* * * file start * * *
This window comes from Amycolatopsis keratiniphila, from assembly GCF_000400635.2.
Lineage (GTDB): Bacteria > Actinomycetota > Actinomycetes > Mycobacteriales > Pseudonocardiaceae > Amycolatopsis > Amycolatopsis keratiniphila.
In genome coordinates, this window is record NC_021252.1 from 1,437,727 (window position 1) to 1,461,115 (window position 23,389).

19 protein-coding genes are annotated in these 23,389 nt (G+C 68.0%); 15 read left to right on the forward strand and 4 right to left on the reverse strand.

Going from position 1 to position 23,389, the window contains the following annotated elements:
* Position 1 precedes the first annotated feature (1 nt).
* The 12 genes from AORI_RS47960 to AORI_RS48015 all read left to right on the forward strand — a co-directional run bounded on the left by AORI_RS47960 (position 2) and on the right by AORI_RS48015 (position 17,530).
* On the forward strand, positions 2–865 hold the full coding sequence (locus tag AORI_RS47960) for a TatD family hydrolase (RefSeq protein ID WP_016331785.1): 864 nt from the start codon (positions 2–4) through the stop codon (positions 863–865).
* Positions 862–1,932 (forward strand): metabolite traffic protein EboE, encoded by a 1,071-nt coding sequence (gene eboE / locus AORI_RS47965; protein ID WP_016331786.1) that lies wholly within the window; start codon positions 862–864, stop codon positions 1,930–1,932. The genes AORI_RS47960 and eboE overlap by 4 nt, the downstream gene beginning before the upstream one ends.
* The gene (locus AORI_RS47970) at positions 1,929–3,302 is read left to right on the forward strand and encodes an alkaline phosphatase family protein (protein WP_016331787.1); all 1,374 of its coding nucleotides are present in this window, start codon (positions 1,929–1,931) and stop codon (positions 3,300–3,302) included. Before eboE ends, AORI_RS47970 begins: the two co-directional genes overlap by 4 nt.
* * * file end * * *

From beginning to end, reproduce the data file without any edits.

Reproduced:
This window comes from Amycolatopsis keratiniphila, from assembly GCF_000400635.2.
Lineage (GTDB): Bacteria > Actinomycetota > Actinomycetes > Mycobacteriales > Pseudonocardiaceae > Amycolatopsis > Amycolatopsis keratiniphila.
In genome coordinates, this window is record NC_021252.1 from 1,437,727 (window position 1) to 1,461,115 (window position 23,389).

19 protein-coding genes are annotated in these 23,389 nt (G+C 68.0%); 15 read left to right on the forward strand and 4 right to left on the reverse strand.

Going from position 1 to position 23,389, the window contains the following annotated elements:
* Position 1 precedes the first annotated feature (1 nt).
* The 12 genes from AORI_RS47960 to AORI_RS48015 all read left to right on the forward strand — a co-directional run bounded on the left by AORI_RS47960 (position 2) and on the right by AORI_RS48015 (position 17,530).
* On the forward strand, positions 2–865 hold the full coding sequence (locus tag AORI_RS47960) for a TatD family hydrolase (RefSeq protein ID WP_016331785.1): 864 nt from the start codon (positions 2–4) through the stop codon (positions 863–865).
* Positions 862–1,932 (forward strand): metabolite traffic protein EboE, encoded by a 1,071-nt coding sequence (gene eboE / locus AORI_RS47965; protein ID WP_016331786.1) that lies wholly within the window; start codon positions 862–864, stop codon positions 1,930–1,932. The genes AORI_RS47960 and eboE overlap by 4 nt, the downstream gene beginning before the upstream one ends.
* The gene (locus AORI_RS47970) at positions 1,929–3,302 is read left to right on the forward strand and encodes an alkaline phosphatase family protein (protein WP_016331787.1); all 1,374 of its coding nucleotides are present in this window, start codon (positions 1,929–1,931) and stop codon (positions 3,300–3,302) included. Before eboE ends, AORI_RS47970 begins: the two co-directional genes overlap by 4 nt.